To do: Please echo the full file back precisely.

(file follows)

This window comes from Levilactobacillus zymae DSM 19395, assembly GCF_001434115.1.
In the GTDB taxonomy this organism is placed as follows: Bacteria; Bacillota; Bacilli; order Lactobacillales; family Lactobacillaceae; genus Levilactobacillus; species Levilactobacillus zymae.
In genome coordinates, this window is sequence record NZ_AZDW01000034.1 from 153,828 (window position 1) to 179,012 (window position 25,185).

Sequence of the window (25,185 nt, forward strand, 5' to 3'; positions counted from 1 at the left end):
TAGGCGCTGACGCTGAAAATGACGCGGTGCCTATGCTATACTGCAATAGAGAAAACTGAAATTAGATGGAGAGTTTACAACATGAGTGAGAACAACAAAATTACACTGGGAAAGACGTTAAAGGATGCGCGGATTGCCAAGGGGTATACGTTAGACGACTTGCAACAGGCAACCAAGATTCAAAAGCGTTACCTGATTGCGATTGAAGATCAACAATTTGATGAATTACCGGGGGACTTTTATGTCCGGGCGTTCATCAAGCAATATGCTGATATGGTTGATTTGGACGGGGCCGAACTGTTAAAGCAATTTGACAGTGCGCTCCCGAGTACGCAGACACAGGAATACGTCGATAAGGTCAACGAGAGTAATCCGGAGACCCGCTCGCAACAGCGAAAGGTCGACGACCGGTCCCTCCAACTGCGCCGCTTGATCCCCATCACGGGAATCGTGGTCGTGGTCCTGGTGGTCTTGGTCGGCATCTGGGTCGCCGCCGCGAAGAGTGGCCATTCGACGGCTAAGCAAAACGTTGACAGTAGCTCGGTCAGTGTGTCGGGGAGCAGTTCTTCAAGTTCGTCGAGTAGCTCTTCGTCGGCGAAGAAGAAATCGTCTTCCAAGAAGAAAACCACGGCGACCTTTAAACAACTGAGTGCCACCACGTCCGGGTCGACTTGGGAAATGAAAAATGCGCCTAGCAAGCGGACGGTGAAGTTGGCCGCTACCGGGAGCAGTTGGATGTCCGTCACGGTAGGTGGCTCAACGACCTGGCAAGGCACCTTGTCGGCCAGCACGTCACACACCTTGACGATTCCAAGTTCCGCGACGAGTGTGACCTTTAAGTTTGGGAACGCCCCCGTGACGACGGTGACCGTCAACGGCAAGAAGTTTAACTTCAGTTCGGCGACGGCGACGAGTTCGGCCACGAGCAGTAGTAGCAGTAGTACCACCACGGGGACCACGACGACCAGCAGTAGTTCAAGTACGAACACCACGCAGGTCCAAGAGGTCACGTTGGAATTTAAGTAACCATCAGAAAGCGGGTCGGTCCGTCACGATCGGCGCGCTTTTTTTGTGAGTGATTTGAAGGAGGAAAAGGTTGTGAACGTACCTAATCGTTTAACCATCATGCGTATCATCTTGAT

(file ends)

This window comes from Levilactobacillus zymae DSM 19395, assembly GCF_001434115.1.
In the GTDB taxonomy this organism is placed as follows: Bacteria; Bacillota; Bacilli; order Lactobacillales; family Lactobacillaceae; genus Levilactobacillus; species Levilactobacillus zymae.
In genome coordinates, this window is sequence record NZ_AZDW01000034.1 from 153,828 (window position 1) to 179,012 (window position 25,185).

Sequence of the window (25,185 nt, forward strand, 5' to 3'; positions counted from 1 at the left end):
TAGGCGCTGACGCTGAAAATGACGCGGTGCCTATGCTATACTGCAATAGAGAAAACTGAAATTAGATGGAGAGTTTACAACATGAGTGAGAACAACAAAATTACACTGGGAAAGACGTTAAAGGATGCGCGGATTGCCAAGGGGTATACGTTAGACGACTTGCAACAGGCAACCAAGATTCAAAAGCGTTACCTGATTGCGATTGAAGATCAACAATTTGATGAATTACCGGGGGACTTTTATGTCCGGGCGTTCATCAAGCAATATGCTGATATGGTTGATTTGGACGGGGCCGAACTGTTAAAGCAATTTGACAGTGCGCTCCCGAGTACGCAGACACAGGAATACGTCGATAAGGTCAACGAGAGTAATCCGGAGACCCGCTCGCAACAGCGAAAGGTCGACGACCGGTCCCTCCAACTGCGCCGCTTGATCCCCATCACGGGAATCGTGGTCGTGGTCCTGGTGGTCTTGGTCGGCATCTGGGTCGCCGCCGCGAAGAGTGGCCATTCGACGGCTAAGCAAAACGTTGACAGTAGCTCGGTCAGTGTGTCGGGGAGCAGTTCTTCAAGTTCGTCGAGTAGCTCTTCGTCGGCGAAGAAGAAATCGTCTTCCAAGAAGAAAACCACGGCGACCTTTAAACAACTGAGTGCCACCACGTCCGGGTCGACTTGGGAAATGAAAAATGCGCCTAGCAAGCGGACGGTGAAGTTGGCCGCTACCGGGAGCAGTTGGATGTCCGTCACGGTAGGTGGCTCAACGACCTGGCAAGGCACCTTGTCGGCCAGCACGTCACACACCTTGACGATTCCAAGTTCCGCGACGAGTGTGACCTTTAAGTTTGGGAACGCCCCCGTGACGACGGTGACCGTCAACGGCAAGAAGTTTAACTTCAGTTCGGCGACGGCGACGAGTTCGGCCACGAGCAGTAGTAGCAGTAGTACCACCACGGGGACCACGACGACCAGCAGTAGTTCAAGTACGAACACCACGCAGGTCCAAGAGGTCACGTTGGAATTTAAGTAACCATCAGAAAGCGGGTCGGTCCGTCACGATCGGCGCGCTTTTTTTGTGAGTGATTTGAAGGAGGAAAAGGTTGTGAACGTACCTAATCGTTTAACCATCATGCGTATCATCTTGAT